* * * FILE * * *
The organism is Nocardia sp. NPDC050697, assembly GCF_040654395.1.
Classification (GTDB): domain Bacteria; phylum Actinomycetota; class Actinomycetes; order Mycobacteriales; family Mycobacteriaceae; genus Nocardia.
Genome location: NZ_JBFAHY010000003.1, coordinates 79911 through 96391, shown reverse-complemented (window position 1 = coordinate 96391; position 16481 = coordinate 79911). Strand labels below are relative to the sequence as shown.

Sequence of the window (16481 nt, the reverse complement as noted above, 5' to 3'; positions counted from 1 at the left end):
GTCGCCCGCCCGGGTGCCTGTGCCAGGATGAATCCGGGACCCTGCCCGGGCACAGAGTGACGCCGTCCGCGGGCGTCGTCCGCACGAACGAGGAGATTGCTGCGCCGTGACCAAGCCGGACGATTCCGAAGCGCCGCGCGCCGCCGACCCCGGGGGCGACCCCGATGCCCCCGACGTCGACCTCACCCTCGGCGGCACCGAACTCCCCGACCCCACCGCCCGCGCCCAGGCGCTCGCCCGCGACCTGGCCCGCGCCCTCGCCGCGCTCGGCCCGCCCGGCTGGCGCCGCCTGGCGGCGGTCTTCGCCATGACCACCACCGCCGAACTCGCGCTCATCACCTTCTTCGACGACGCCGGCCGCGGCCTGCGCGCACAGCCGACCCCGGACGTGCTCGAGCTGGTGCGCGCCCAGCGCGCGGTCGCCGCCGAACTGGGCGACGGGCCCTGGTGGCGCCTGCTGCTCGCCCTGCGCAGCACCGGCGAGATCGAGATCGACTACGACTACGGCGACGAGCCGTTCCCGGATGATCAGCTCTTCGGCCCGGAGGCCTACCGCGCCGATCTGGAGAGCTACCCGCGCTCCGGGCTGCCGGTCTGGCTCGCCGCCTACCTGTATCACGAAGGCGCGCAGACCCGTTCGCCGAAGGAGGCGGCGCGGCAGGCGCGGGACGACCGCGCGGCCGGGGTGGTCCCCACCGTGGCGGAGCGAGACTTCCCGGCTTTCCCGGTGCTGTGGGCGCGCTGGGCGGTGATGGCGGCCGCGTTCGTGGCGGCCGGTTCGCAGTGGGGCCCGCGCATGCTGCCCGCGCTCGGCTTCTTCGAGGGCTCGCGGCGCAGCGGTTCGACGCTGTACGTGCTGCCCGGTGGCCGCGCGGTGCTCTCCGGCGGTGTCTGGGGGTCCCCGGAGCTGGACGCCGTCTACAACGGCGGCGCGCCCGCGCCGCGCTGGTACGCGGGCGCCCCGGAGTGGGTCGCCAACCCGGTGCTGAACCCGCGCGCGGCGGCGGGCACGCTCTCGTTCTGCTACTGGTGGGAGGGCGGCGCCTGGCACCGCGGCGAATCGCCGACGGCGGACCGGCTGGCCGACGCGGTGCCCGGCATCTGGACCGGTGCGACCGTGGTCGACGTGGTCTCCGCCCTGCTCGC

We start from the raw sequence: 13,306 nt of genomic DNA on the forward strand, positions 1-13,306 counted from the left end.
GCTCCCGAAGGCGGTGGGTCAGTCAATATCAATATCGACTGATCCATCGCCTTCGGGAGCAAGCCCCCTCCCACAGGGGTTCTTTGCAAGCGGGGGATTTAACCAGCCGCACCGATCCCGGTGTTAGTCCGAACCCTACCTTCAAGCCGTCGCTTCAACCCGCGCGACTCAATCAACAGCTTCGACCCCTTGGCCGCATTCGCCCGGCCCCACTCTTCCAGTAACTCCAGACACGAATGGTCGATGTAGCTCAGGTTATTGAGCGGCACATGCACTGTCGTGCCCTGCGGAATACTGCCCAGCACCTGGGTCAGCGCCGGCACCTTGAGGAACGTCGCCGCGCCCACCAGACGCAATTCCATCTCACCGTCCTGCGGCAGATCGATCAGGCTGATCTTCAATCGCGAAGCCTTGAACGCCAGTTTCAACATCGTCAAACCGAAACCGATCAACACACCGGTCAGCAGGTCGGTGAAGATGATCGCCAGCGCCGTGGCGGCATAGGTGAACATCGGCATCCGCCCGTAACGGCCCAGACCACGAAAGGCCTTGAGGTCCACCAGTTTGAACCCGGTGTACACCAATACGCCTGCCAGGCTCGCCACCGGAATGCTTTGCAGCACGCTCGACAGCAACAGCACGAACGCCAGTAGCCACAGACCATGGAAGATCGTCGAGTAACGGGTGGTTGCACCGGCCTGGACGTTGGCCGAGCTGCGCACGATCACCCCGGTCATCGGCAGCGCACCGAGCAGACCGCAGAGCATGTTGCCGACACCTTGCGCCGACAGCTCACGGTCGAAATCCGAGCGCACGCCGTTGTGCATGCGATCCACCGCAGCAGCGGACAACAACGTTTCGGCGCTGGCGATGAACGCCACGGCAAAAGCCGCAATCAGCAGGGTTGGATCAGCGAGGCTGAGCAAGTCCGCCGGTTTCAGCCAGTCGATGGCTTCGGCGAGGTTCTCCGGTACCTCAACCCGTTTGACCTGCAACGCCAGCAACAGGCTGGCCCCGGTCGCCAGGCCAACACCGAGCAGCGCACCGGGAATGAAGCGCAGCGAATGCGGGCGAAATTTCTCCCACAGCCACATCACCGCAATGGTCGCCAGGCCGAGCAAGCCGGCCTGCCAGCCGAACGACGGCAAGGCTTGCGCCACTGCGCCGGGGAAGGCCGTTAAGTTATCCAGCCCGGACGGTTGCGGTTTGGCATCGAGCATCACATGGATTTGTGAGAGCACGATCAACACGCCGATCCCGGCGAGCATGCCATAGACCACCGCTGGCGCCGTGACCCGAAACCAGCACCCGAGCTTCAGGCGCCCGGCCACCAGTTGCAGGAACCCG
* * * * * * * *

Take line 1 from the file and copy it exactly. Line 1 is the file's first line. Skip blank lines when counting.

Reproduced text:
The organism is Nocardia sp. NPDC050697, assembly GCF_040654395.1.